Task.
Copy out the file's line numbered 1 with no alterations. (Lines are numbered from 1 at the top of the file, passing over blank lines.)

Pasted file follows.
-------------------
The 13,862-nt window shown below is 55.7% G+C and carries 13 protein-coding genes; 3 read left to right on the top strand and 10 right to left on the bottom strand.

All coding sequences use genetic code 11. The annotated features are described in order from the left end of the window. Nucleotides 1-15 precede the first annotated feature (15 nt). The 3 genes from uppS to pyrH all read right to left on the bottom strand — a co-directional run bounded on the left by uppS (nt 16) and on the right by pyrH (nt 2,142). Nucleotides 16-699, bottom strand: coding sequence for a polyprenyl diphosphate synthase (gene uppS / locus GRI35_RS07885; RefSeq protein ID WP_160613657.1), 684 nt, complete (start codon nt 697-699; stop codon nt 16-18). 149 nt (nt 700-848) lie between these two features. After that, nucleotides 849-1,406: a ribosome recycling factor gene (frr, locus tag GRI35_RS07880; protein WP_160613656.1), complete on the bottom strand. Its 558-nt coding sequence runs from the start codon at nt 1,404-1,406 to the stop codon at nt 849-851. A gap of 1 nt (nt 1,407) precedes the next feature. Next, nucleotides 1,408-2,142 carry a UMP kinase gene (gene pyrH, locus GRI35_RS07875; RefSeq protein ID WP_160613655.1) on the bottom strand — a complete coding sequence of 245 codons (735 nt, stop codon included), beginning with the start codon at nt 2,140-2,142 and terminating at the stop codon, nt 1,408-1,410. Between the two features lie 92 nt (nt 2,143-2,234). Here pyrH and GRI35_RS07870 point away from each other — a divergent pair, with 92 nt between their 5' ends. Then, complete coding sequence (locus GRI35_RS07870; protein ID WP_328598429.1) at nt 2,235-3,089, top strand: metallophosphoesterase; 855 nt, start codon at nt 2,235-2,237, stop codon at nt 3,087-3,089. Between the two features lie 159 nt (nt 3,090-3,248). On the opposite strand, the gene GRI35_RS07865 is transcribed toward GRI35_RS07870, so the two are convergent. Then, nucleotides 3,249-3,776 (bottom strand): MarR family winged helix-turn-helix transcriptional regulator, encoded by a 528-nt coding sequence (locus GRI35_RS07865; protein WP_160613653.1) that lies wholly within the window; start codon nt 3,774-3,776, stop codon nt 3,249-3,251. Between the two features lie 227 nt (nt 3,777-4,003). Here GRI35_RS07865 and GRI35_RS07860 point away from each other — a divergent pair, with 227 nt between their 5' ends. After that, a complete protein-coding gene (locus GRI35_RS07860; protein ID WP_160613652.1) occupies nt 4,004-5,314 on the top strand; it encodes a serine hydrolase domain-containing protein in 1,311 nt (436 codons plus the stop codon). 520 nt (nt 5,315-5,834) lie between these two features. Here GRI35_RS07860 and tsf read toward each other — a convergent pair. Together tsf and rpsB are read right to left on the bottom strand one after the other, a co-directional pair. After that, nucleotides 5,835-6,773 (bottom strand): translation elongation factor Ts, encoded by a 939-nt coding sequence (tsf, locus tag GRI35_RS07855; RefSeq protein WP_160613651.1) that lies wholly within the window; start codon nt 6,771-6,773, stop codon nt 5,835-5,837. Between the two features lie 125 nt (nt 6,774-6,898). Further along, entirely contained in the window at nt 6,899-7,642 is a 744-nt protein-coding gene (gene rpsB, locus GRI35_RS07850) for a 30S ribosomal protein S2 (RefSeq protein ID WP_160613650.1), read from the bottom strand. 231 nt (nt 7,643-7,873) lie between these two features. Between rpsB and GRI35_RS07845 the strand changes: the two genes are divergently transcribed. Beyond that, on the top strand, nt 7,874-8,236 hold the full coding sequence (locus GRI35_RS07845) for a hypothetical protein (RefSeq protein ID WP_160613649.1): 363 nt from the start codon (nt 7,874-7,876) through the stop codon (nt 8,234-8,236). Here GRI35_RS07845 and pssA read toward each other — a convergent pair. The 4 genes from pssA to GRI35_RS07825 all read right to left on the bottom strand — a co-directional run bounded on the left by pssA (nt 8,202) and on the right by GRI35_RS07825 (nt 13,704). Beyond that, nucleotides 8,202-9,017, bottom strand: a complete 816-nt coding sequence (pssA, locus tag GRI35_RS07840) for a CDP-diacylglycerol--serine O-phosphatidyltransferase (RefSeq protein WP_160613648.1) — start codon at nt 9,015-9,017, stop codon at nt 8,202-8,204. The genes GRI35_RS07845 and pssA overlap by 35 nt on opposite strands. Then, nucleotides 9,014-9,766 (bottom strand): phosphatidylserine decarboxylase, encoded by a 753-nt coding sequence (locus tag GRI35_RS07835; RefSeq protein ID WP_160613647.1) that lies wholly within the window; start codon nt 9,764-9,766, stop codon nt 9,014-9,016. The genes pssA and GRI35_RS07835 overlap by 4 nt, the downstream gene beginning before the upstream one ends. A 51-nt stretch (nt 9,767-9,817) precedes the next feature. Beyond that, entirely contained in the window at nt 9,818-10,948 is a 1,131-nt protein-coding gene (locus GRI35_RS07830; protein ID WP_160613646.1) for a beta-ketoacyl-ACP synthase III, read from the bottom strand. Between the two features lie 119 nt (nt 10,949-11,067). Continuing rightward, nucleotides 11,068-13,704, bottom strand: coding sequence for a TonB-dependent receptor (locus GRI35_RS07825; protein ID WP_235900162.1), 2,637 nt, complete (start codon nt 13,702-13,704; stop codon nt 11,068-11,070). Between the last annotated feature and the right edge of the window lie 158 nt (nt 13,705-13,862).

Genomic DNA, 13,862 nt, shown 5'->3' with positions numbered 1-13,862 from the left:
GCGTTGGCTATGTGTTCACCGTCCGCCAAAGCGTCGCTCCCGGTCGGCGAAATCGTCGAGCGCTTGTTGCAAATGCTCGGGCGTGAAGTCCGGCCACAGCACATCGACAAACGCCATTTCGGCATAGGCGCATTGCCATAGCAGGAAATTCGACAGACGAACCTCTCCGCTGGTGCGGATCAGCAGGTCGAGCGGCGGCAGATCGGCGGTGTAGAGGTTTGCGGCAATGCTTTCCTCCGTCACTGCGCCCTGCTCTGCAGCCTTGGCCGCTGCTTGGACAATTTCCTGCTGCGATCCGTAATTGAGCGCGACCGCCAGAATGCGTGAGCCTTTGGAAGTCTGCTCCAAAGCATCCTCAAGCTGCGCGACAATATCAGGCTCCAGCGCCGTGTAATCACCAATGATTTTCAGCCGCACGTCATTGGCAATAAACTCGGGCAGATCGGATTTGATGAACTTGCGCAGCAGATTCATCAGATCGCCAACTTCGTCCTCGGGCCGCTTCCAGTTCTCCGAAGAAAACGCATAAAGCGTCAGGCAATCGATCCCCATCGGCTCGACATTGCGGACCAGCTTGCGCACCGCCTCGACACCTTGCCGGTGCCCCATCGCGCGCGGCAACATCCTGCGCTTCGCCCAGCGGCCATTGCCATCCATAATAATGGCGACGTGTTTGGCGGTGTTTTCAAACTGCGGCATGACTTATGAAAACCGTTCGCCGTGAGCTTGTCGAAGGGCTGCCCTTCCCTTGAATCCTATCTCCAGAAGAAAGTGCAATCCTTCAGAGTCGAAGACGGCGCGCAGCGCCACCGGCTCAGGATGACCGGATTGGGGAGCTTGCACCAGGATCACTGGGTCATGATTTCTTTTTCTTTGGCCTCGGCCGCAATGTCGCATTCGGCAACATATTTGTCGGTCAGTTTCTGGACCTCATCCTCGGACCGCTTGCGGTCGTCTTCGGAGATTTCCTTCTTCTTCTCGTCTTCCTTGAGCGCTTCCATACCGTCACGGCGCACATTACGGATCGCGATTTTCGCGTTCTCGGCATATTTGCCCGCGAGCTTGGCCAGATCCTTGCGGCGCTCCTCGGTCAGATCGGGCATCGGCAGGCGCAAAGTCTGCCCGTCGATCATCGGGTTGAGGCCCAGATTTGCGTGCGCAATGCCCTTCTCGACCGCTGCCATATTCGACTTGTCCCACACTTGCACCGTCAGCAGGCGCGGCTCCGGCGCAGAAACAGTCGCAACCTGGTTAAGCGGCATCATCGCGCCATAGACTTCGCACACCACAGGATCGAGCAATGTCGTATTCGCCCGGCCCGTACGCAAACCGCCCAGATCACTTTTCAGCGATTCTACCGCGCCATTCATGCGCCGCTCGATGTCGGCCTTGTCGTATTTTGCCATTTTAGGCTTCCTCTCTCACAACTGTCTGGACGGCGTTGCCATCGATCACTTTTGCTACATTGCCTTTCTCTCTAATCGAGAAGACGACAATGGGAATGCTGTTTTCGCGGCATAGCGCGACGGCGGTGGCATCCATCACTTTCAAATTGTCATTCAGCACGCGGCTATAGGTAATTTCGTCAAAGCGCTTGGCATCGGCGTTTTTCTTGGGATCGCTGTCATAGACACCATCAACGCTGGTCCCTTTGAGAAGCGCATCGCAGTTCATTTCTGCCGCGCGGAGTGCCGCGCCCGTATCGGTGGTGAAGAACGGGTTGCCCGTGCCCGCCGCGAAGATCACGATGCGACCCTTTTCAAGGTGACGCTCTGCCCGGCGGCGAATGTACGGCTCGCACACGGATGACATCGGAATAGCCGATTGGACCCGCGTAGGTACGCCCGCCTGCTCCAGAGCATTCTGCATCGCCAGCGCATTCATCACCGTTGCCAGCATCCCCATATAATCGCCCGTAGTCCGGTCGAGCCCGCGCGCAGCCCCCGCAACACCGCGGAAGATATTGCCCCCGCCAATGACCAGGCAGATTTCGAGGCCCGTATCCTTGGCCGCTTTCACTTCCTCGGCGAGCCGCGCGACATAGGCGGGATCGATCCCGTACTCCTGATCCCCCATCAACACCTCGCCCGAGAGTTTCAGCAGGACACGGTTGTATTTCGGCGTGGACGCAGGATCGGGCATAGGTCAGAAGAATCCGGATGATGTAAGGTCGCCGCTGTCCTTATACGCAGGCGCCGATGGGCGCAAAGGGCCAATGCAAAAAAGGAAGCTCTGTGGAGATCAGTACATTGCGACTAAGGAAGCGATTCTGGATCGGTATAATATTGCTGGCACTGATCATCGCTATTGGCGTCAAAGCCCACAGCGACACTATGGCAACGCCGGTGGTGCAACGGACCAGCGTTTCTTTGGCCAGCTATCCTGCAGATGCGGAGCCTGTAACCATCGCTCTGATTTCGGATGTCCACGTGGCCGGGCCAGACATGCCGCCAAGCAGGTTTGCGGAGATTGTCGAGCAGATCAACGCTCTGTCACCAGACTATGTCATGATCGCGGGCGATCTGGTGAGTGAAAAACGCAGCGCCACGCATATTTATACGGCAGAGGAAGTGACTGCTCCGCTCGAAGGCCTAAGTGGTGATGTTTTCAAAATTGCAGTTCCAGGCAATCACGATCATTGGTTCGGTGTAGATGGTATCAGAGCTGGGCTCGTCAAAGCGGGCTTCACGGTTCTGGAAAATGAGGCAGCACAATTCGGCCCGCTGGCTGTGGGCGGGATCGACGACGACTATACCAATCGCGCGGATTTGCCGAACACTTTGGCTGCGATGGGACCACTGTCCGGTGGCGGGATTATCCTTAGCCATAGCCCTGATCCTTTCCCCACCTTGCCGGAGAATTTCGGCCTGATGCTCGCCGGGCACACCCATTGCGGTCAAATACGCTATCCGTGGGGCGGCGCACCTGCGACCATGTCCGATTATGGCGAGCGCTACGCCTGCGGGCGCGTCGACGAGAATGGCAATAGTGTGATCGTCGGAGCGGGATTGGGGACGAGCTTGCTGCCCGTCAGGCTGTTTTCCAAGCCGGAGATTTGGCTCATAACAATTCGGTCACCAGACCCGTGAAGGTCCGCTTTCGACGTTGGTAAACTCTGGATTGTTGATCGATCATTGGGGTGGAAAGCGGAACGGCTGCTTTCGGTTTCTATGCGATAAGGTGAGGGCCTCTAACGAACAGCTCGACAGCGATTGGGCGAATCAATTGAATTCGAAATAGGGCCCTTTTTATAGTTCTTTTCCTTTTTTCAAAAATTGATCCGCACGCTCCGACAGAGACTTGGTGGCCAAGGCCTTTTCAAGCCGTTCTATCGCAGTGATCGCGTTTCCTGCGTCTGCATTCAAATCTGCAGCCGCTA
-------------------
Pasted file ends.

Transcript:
The 13,862-nt window shown below is 55.7% G+C and carries 13 protein-coding genes; 3 read left to right on the top strand and 10 right to left on the bottom strand.